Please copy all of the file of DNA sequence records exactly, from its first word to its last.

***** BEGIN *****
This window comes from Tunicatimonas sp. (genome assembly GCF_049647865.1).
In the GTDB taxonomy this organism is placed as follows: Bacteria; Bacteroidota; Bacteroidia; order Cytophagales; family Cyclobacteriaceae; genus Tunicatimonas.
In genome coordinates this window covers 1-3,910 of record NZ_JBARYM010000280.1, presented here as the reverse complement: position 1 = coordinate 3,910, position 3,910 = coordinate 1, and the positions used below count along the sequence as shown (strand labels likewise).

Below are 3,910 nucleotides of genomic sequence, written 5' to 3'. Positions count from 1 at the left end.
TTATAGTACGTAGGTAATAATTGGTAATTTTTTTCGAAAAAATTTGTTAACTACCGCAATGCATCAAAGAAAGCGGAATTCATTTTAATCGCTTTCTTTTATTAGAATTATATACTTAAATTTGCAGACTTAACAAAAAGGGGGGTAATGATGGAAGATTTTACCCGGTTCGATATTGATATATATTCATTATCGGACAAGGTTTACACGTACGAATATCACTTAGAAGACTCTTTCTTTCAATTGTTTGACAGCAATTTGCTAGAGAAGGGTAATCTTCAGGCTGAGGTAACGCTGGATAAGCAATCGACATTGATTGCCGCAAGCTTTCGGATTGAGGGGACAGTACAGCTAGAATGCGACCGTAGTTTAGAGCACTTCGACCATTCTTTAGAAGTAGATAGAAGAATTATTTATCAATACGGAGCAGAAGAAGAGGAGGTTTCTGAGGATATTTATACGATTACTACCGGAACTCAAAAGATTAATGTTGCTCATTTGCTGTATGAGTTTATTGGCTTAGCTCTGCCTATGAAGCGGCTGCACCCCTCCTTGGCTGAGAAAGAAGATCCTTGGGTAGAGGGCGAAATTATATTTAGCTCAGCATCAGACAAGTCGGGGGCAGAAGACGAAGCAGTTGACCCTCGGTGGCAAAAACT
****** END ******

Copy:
This window comes from Tunicatimonas sp. (genome assembly GCF_049647865.1).
In the GTDB taxonomy this organism is placed as follows: Bacteria; Bacteroidota; Bacteroidia; order Cytophagales; family Cyclobacteriaceae; genus Tunicatimonas.
In genome coordinates this window covers 1-3,910 of record NZ_JBARYM010000280.1, presented here as the reverse complement: position 1 = coordinate 3,910, position 3,910 = coordinate 1, and the positions used below count along the sequence as shown (strand labels likewise).

Below are 3,910 nucleotides of genomic sequence, written 5' to 3'. Positions count from 1 at the left end.
TTATAGTACGTAGGTAATAATTGGTAATTTTTTTCGAAAAAATTTGTTAACTACCGCAATGCATCAAAGAAAGCGGAATTCATTTTAATCGCTTTCTTTTATTAGAATTATATACTTAAATTTGCAGACTTAACAAAAAGGGGGGTAATGATGGAAGATTTTACCCGGTTCGATATTGATATATATTCATTATCGGACAAGGTTTACACGTACGAATATCACTTAGAAGACTCTTTCTTTCAATTGTTTGACAGCAATTTGCTAGAGAAGGGTAATCTTCAGGCTGAGGTAACGCTGGATAAGCAATCGACATTGATTGCCGCAAGCTTTCGGATTGAGGGGACAGTACAGCTAGAATGCGACCGTAGTTTAGAGCACTTCGACCATTCTTTAGAAGTAGATAGAAGAATTATTTATCAATACGGAGCAGAAGAAGAGGAGGTTTCTGAGGATATTTATACGATTACTACCGGAACTCAAAAGATTAATGTTGCTCATTTGCTGTATGAGTTTATTGGCTTAGCTCTGCCTATGAAGCGGCTGCACCCCTCCTTGGCTGAGAAAGAAGATCCTTGGGTAGAGGGCGAAATTATATTTAGCTCAGCATCAGACAAGTCGGGGGCAGAAGACGAAGCAGTTGACCCTCGGTGGCAAAAACT